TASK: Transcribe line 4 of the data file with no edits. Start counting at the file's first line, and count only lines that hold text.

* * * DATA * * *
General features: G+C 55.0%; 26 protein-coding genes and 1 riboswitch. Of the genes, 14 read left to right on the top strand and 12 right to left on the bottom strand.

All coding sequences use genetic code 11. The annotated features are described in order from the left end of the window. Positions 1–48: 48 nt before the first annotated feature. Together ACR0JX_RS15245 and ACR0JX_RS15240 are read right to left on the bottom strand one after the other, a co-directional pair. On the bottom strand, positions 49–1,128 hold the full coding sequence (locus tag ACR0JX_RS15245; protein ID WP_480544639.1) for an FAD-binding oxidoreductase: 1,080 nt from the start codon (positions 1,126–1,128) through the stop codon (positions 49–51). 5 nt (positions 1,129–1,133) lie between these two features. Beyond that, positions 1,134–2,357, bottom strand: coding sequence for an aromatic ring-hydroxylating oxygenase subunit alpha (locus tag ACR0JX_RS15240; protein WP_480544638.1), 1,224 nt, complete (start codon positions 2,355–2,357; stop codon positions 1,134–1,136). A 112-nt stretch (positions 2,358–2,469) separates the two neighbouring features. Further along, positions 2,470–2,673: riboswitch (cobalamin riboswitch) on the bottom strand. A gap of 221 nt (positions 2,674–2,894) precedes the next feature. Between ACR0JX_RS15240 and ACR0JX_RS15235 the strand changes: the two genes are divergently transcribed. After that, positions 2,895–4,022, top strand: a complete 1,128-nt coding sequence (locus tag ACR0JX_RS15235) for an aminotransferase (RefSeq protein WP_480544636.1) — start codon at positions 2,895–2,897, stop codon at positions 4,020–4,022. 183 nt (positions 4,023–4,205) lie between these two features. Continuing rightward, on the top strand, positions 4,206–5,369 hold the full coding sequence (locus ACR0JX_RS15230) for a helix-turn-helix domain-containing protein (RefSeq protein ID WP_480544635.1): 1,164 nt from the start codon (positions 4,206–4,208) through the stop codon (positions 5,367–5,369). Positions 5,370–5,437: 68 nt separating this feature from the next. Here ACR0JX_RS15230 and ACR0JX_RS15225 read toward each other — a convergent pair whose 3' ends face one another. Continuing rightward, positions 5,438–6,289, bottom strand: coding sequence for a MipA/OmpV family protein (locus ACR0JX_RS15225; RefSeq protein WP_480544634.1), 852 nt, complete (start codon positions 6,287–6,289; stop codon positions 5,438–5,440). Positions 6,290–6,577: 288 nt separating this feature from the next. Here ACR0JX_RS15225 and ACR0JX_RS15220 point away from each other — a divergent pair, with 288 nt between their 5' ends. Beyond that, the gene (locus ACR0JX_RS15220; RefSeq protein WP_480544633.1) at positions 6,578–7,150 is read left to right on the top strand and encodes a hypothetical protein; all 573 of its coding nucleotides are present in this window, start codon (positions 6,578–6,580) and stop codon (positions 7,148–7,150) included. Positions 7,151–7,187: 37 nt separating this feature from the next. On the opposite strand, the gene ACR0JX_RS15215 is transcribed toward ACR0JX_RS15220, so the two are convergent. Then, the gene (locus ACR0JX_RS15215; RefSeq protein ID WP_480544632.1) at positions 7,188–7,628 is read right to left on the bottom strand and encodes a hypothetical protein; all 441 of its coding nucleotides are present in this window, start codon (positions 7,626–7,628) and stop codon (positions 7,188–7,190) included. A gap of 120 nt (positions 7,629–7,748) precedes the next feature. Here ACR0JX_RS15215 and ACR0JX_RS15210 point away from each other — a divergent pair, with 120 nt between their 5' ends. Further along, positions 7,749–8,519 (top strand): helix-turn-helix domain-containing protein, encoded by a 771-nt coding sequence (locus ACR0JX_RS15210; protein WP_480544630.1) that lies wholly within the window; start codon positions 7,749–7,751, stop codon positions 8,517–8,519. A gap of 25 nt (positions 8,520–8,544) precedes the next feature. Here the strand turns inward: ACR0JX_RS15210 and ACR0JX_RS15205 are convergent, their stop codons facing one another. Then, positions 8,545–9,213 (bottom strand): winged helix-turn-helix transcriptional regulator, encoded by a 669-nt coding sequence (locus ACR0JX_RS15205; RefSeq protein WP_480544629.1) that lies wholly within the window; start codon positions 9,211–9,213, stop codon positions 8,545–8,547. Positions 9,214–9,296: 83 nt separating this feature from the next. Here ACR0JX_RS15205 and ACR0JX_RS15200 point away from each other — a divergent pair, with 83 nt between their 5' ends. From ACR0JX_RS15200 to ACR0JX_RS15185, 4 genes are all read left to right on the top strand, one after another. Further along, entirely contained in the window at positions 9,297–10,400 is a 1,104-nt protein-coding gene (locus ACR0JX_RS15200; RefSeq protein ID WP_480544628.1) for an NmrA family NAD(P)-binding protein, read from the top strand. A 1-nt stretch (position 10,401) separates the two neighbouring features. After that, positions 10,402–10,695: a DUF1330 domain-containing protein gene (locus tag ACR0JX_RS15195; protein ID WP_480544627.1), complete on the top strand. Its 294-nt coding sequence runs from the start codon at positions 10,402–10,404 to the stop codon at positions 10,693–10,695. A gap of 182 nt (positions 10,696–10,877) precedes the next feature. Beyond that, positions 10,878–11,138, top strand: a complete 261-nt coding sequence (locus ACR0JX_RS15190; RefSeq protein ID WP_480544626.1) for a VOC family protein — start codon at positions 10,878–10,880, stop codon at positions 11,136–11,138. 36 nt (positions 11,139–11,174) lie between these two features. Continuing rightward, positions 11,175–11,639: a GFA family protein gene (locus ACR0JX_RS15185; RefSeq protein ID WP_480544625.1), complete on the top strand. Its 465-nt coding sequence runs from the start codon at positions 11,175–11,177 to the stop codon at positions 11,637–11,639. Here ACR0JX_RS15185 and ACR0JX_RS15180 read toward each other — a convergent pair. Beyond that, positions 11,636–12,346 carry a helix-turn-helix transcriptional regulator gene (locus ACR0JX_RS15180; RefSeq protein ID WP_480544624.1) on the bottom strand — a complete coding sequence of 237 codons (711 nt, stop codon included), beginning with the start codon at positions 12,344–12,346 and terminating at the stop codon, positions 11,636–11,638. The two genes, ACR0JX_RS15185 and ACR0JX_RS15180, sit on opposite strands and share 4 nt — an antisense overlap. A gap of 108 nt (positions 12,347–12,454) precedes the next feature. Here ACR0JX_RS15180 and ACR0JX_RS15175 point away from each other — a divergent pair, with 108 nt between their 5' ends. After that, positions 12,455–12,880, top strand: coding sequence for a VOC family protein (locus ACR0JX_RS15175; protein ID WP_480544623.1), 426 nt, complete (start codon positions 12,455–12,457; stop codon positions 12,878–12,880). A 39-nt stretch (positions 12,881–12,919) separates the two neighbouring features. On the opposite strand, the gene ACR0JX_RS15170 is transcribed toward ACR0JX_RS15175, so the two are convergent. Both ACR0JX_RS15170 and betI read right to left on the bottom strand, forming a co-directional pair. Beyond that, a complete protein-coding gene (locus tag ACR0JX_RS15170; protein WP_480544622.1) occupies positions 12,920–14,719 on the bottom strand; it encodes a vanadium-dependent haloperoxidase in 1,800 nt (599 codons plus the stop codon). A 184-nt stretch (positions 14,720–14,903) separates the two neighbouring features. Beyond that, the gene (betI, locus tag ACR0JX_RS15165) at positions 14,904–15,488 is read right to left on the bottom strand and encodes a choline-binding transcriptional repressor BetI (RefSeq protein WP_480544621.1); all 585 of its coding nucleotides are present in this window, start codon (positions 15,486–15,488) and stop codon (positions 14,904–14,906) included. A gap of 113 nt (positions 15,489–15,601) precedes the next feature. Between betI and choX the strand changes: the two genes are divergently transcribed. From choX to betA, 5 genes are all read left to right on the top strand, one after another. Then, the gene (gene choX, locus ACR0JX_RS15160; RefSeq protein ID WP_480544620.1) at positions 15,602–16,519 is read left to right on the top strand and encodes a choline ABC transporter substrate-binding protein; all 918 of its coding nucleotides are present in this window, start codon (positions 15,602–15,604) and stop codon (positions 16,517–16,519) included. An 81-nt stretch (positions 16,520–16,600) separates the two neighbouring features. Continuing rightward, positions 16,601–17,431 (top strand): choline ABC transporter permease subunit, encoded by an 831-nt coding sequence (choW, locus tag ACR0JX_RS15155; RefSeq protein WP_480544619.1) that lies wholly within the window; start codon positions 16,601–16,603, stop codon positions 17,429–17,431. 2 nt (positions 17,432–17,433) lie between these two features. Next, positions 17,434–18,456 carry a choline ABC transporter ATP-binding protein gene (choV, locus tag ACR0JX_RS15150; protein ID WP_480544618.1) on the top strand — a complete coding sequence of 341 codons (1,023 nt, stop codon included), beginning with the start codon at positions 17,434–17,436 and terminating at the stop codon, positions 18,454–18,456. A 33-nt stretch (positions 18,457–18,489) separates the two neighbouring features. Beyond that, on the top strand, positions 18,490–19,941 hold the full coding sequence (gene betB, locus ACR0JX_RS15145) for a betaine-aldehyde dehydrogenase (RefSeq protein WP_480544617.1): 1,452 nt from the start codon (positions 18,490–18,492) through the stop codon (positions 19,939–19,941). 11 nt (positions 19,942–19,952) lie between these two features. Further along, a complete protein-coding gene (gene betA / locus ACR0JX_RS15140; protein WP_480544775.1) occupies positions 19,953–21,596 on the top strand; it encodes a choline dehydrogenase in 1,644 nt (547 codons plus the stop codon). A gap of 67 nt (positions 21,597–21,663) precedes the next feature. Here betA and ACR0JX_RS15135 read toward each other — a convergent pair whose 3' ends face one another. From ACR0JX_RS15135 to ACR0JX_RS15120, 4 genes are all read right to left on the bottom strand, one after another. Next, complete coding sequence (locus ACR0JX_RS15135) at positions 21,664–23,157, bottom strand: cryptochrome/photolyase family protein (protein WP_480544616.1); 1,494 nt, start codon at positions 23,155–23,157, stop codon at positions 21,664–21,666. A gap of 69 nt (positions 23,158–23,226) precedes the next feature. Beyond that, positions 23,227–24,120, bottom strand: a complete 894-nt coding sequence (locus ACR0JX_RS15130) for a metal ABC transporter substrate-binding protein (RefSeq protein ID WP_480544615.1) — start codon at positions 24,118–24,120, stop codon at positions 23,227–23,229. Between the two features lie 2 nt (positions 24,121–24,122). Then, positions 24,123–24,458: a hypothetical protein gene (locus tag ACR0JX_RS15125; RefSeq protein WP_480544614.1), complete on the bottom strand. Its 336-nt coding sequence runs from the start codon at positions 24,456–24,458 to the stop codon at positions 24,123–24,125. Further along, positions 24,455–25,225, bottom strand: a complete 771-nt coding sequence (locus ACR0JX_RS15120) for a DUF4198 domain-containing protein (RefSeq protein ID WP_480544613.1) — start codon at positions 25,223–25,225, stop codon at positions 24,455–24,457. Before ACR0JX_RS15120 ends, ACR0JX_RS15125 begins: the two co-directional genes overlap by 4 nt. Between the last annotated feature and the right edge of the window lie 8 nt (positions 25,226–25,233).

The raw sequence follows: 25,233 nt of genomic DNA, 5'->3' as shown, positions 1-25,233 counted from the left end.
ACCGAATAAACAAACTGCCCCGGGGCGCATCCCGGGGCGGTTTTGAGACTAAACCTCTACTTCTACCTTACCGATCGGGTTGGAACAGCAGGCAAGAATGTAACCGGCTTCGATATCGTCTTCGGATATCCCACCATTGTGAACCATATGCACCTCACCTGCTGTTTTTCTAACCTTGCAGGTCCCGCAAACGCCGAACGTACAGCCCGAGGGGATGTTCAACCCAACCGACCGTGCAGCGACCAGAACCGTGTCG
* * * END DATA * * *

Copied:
ACCGAATAAACAAACTGCCCCGGGGCGCATCCCGGGGCGGTTTTGAGACTAAACCTCTACTTCTACCTTACCGATCGGGTTGGAACAGCAGGCAAGAATGTAACCGGCTTCGATATCGTCTTCGGATATCCCACCATTGTGAACCATATGCACCTCACCTGCTGTTTTTCTAACCTTGCAGGTCCCGCAAACGCCGAACGTACAGCCCGAGGGGATGTTCAACCCAACCGACCGTGCAGCGACCAGAACCGTGTCG